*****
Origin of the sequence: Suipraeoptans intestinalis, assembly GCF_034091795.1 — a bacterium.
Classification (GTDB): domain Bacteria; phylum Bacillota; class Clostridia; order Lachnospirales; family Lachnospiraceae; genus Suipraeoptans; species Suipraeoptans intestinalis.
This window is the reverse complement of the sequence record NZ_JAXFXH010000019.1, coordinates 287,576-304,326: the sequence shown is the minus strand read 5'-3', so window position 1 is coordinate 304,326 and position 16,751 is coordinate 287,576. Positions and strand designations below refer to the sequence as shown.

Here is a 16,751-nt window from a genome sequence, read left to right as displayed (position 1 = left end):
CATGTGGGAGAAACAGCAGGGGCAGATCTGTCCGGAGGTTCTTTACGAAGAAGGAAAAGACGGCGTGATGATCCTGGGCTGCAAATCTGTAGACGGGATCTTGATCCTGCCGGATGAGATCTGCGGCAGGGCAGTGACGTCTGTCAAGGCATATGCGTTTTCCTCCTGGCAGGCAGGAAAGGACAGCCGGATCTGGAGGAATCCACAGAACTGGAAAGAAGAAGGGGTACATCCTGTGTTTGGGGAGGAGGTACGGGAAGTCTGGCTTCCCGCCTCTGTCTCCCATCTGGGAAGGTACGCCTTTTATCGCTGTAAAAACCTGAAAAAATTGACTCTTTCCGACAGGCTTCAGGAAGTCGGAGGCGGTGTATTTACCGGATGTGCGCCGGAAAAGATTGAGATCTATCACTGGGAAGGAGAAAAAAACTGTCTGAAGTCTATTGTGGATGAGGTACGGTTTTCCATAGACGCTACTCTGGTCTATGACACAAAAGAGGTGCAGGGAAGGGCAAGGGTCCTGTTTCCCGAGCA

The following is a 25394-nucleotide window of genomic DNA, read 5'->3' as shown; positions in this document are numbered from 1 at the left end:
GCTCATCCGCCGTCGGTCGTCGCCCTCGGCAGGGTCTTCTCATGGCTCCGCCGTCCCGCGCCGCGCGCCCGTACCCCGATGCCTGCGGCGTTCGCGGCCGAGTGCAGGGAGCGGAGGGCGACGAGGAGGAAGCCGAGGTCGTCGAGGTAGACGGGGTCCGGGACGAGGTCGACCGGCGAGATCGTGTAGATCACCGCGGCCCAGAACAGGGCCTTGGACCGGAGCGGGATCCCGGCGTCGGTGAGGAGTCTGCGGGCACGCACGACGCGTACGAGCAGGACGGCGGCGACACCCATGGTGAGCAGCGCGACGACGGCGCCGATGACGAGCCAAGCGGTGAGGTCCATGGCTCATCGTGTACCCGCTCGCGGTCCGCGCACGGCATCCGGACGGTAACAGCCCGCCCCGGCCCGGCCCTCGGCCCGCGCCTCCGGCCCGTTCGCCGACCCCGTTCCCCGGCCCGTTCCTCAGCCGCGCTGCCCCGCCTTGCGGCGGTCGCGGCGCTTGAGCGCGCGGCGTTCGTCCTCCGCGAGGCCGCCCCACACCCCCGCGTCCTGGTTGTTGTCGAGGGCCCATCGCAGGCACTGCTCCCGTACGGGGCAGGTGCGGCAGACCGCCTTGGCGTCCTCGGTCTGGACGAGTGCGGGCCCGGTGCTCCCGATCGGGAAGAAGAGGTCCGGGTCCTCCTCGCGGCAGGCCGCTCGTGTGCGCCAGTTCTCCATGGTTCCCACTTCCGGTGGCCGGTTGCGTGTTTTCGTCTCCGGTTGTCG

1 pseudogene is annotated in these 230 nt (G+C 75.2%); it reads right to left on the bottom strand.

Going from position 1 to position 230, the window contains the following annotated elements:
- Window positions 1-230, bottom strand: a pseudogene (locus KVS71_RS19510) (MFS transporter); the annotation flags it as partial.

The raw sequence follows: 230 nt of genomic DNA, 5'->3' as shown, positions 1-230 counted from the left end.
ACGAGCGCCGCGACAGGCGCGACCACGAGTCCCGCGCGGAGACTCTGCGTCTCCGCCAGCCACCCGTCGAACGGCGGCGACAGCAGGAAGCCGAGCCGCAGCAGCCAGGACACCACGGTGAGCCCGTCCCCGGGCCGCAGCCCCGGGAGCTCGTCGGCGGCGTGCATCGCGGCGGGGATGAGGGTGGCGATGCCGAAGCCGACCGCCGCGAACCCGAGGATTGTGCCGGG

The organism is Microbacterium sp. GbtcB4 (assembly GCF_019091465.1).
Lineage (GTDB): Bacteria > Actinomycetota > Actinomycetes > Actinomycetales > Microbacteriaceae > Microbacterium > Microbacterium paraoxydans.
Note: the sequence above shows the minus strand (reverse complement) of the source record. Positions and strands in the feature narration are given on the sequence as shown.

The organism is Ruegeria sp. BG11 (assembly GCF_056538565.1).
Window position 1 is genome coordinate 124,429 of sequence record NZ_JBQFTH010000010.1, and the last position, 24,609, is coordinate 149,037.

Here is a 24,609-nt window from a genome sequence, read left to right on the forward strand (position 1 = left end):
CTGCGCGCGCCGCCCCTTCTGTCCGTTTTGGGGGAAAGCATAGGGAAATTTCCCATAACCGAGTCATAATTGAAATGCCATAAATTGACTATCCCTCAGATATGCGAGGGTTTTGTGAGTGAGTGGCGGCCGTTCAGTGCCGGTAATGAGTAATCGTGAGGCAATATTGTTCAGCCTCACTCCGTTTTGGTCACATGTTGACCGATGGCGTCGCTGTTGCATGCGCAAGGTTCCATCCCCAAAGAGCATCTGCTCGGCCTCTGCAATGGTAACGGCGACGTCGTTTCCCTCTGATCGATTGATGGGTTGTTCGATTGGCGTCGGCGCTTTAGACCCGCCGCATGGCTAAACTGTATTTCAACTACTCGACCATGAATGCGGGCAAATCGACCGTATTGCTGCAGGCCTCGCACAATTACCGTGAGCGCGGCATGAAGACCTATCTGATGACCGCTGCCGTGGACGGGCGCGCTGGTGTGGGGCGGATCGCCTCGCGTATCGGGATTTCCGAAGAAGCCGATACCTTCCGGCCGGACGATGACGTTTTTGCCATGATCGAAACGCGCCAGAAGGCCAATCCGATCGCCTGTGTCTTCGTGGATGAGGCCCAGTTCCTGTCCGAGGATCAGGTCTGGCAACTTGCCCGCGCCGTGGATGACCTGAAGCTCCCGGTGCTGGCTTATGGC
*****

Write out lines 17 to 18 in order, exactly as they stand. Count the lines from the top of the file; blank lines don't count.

Window position 1 is genome coordinate 124,429 of sequence record NZ_JBQFTH010000010.1, and the last position, 24,609, is coordinate 149,037.

Here is a 24,609-nt window from a genome sequence, read left to right on the forward strand (position 1 = left end):